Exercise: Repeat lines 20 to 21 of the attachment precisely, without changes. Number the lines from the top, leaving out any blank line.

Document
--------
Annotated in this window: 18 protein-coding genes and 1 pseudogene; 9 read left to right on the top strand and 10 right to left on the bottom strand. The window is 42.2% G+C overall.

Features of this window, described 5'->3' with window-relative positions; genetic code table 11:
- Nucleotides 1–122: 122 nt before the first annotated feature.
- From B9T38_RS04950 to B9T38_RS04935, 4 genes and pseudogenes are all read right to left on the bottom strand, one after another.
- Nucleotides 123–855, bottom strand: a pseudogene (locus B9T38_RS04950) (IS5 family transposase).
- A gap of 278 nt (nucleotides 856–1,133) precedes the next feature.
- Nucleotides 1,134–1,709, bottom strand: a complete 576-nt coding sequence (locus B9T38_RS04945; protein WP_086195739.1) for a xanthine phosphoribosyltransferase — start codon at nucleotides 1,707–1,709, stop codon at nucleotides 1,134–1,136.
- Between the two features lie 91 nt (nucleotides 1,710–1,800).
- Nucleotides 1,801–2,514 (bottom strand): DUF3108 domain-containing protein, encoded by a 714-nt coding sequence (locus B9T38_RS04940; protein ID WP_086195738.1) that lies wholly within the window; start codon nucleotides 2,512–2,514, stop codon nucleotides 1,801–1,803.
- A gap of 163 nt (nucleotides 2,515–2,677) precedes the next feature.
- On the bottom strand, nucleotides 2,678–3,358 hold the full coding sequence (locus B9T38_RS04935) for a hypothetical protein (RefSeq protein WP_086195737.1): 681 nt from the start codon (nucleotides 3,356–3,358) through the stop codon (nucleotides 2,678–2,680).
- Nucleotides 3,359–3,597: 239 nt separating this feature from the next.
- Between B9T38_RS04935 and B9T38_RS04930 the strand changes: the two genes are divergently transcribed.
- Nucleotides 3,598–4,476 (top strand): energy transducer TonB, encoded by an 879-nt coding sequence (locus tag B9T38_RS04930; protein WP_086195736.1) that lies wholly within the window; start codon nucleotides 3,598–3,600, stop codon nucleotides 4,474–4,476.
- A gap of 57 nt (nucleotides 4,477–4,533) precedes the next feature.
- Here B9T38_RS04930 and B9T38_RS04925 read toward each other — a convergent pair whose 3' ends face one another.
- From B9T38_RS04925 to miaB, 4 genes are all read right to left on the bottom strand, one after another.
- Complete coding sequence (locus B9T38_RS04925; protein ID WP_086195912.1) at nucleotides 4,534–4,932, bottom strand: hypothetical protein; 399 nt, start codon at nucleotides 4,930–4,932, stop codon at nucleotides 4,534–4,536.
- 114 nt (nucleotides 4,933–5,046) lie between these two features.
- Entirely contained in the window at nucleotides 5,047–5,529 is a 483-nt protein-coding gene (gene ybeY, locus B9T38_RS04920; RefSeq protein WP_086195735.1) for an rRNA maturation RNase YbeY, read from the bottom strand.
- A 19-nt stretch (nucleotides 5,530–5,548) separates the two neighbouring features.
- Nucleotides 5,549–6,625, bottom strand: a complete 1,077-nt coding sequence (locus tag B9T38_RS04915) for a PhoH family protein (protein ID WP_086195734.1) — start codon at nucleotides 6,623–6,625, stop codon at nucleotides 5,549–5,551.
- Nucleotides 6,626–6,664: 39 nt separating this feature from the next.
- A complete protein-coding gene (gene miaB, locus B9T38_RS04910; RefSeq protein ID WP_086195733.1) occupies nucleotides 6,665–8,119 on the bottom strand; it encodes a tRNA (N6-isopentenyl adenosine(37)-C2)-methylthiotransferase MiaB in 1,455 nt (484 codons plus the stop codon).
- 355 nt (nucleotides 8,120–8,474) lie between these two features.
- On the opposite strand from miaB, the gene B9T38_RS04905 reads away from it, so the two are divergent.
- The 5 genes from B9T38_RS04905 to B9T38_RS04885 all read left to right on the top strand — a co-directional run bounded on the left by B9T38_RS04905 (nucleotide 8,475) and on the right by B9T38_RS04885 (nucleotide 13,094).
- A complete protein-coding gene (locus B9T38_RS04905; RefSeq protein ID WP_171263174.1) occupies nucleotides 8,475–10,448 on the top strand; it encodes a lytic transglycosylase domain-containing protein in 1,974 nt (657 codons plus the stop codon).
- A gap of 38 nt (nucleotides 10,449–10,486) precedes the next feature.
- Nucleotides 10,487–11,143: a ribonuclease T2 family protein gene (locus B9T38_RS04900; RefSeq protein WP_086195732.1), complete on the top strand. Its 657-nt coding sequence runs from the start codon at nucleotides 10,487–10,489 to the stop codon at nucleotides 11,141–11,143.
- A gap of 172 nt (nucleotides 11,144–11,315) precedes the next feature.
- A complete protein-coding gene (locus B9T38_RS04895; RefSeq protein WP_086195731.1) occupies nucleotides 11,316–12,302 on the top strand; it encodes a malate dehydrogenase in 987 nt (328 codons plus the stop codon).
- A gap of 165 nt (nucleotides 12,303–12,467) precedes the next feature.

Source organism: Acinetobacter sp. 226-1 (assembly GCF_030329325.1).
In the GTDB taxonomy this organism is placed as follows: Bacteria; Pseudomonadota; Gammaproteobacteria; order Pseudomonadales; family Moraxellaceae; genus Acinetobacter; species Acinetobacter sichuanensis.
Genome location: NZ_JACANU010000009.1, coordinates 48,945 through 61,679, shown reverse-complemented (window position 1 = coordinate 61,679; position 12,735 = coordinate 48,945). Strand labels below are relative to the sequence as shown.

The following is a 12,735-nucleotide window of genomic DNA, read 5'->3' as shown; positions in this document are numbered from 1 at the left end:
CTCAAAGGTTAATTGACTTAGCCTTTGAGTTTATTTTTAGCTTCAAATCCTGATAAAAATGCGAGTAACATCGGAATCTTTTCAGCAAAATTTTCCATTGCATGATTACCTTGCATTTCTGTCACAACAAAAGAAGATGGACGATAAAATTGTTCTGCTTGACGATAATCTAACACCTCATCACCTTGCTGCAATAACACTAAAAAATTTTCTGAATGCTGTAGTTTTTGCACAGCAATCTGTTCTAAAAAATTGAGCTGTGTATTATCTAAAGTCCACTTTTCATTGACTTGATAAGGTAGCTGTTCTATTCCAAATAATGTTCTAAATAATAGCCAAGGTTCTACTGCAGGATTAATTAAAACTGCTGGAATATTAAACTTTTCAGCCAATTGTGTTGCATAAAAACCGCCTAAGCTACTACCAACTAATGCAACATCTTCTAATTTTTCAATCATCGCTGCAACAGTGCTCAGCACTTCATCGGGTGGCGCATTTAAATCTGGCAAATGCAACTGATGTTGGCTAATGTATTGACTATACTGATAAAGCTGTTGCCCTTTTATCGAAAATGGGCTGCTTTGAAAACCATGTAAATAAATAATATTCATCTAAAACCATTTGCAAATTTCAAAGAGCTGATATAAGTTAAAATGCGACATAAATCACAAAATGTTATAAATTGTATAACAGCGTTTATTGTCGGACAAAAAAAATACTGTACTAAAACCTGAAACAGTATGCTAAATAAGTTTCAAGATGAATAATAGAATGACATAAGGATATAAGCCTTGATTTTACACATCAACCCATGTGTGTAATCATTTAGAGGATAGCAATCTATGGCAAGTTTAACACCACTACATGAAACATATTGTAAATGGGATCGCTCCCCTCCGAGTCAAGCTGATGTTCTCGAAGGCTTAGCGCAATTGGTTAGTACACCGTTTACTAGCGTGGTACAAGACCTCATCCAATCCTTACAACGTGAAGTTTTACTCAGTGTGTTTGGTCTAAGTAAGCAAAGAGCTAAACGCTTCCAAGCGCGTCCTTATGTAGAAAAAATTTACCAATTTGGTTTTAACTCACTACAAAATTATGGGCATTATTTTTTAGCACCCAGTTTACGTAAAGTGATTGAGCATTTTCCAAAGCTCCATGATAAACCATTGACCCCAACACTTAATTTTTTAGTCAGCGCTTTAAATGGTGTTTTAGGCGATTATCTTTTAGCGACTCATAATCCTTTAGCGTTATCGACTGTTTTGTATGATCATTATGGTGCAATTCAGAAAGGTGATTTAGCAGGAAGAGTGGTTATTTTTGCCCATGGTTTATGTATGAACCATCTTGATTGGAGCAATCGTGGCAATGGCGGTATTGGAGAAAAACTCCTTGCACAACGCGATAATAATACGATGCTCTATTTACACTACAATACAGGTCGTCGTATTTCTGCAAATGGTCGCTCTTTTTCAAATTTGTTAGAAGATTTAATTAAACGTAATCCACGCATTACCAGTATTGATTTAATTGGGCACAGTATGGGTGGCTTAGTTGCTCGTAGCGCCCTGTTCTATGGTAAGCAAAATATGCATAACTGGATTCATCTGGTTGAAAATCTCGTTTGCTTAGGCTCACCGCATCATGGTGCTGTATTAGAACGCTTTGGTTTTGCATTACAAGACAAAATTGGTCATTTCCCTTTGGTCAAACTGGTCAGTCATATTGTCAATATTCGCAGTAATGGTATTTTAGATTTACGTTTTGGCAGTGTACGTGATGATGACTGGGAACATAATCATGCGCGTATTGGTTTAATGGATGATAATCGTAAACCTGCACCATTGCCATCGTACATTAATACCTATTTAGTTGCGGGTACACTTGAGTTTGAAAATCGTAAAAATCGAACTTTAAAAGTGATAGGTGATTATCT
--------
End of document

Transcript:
- Entirely contained in the window at nucleotides 5,047–5,529 is a 483-nt protein-coding gene (gene ybeY, locus B9T38_RS04920; RefSeq protein WP_086195735.1) for an rRNA maturation RNase YbeY, read from the bottom strand.
- A 19-nt stretch (nucleotides 5,530–5,548) separates the two neighbouring features.